A discussion paper published by the Australia Institute and released yesterday paints a greatly disturbing picture of indigenous people's standard of living and the inefficacy and insufficiency of current levels of funding for indigenous income support, education and health. The position of indigenous people relative to other members of Australian society has long been a source of national shame. Yet, despite recent recognition of the need for greater indigenous control of indigenous affairs and for better targeting of resources, the situation has not improved. We know that Australia languishes far behind many other developed nations in the living standards of our indigenous people and when it comes to reconciliation between indigenous and non-indigenous Australians.

The discussion paper published by the Australia Institute, conducted by Max Neutze, Will Sanders and Giff Jones and titled `Public expenditure on services for indigenous people: education, employment, health and housing', debunks myths which have been perpetrated in recent times over the level of funding for the benefit of indigenous people. It reached a number of conclusions relating to funding for indigenous education. First, public expenditure on education for indigenous persons between the ages of three and 24 is 18 per cent higher per capita than for non-indigenous persons—partially due to higher per capita costs of providing education services in rural and remote locations—and lower than average incomes, leading to greater average needs for assistance to students. Second, equity considerations require that there be additional expenditure on the education of those who are the most disadvantaged in our community—and the most disadvantaged educationally. Third, against the background of significant disadvantage and pressing need, an additional 18 per cent expenditure per head on the education of indigenous people can be seen as a very modest contribution to reducing that disadvantage.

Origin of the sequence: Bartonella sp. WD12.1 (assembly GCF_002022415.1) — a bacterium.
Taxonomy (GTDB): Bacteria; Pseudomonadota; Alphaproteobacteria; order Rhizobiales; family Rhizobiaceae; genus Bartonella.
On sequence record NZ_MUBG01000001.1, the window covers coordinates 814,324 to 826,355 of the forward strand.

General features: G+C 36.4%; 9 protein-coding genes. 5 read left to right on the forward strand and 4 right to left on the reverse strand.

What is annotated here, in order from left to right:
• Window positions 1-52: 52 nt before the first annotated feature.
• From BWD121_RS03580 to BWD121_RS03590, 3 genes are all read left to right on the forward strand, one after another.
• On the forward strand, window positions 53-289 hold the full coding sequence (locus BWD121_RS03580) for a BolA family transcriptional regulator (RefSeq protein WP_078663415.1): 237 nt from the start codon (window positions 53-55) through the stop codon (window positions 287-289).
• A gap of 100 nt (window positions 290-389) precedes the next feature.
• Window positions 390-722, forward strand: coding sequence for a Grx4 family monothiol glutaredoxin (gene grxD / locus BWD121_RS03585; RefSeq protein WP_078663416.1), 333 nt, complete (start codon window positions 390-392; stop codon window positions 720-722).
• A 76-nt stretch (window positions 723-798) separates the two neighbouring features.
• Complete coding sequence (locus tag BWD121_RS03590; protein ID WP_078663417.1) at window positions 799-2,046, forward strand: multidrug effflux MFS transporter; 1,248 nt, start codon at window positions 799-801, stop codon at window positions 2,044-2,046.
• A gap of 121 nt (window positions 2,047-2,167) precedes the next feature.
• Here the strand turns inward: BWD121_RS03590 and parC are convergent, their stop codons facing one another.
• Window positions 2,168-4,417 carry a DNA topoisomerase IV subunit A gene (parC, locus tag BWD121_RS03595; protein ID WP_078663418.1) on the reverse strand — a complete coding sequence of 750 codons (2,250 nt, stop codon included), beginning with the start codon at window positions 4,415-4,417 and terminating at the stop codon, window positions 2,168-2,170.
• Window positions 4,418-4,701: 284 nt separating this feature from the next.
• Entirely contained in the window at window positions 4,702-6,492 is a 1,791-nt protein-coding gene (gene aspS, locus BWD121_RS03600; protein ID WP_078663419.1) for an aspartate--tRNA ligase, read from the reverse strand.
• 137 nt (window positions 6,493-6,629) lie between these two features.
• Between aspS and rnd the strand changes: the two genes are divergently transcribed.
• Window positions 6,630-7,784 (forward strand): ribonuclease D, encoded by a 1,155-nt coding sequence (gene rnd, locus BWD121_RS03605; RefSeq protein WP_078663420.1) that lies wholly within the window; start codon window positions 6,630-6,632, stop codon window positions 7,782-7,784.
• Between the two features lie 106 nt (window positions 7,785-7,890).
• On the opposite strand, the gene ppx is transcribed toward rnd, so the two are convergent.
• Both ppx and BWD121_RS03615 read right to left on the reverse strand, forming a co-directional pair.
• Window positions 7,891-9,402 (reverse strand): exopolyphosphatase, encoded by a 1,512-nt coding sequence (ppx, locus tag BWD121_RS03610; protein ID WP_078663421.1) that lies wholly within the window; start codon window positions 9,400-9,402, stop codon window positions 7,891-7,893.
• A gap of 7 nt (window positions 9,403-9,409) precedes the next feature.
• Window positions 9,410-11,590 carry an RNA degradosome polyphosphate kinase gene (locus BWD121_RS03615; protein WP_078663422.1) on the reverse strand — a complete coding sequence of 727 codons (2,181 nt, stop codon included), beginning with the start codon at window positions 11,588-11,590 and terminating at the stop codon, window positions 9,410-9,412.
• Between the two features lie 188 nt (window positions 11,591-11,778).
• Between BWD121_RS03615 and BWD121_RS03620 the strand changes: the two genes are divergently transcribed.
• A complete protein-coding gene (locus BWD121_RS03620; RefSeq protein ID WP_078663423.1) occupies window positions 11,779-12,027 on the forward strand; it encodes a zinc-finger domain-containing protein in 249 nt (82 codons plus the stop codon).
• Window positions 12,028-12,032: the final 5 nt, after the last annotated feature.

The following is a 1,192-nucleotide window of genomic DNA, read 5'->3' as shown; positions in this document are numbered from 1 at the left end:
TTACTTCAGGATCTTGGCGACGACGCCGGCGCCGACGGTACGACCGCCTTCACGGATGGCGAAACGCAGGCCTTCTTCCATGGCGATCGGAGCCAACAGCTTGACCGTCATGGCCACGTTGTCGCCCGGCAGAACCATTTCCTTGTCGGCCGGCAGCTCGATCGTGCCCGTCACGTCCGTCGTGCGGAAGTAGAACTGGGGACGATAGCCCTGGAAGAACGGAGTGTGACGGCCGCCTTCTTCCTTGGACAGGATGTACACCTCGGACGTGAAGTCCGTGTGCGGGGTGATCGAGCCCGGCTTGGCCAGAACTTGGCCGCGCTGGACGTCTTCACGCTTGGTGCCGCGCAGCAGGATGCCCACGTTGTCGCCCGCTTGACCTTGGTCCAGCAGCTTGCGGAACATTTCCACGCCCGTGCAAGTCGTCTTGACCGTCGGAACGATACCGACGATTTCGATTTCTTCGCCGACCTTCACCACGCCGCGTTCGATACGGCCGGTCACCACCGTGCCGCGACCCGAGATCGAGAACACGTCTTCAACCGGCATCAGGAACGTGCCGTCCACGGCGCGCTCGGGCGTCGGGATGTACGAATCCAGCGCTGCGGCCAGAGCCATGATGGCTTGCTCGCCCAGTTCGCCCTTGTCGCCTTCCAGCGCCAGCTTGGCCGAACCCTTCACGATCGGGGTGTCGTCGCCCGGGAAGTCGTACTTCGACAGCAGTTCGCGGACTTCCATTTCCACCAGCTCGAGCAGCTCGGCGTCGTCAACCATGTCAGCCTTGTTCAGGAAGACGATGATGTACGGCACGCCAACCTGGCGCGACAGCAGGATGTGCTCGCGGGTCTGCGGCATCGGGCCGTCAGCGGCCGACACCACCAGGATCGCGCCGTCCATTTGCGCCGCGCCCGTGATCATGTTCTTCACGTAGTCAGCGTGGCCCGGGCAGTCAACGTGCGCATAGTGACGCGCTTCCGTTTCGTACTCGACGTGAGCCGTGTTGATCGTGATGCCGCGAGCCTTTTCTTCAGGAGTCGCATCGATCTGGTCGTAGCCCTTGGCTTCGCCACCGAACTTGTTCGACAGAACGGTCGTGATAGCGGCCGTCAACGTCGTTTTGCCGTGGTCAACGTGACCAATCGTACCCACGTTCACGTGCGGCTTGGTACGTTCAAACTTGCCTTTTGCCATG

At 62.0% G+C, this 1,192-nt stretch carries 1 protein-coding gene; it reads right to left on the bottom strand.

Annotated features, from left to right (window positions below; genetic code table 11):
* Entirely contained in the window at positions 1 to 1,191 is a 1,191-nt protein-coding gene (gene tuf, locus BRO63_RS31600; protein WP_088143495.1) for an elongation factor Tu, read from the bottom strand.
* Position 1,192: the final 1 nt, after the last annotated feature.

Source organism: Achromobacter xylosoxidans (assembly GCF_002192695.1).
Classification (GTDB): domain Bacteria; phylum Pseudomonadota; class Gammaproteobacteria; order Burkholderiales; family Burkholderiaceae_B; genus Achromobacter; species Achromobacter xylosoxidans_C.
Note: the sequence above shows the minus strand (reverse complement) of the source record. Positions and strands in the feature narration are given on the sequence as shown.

The report also concluded that, while indigenous people benefit more substantially than other Australians from specific programs—which is to be expected, as these programs are generally targeted—they benefit substantially less from many much larger general programs. Any advantages gained by indigenous people from public expenditure are small when compared to the disadvantages they suffer in each of these areas. Indigenous Australians, as Senator Lyn Allison pointed out in her remarks earlier, are less likely to attend school and more likely to be early school leavers, with lower rates of post-secondary education.

The study reveals some truly terrible statistics. In 1993, according to the national review of education for Aboriginal and Torres Strait Islander people, only 33 per cent of indigenous children who were enrolled in year 7 actually completed their education compared with 76 per cent of non-indigenous children. The post-secondary education participation rates are even more woeful. Of those indigenous students enrolling in year 7, only 6.6 per cent went on to university compared with 23.6 per cent of non-indigenous Australians. Even in New South Wales, where there has been greater exposure of indigenous people to non-indigenous society than in most parts of Australia, retention rates from year 7 to year 10 in 1996 were 77 per cent for indigenous student and 94 per cent for non-indigenous students.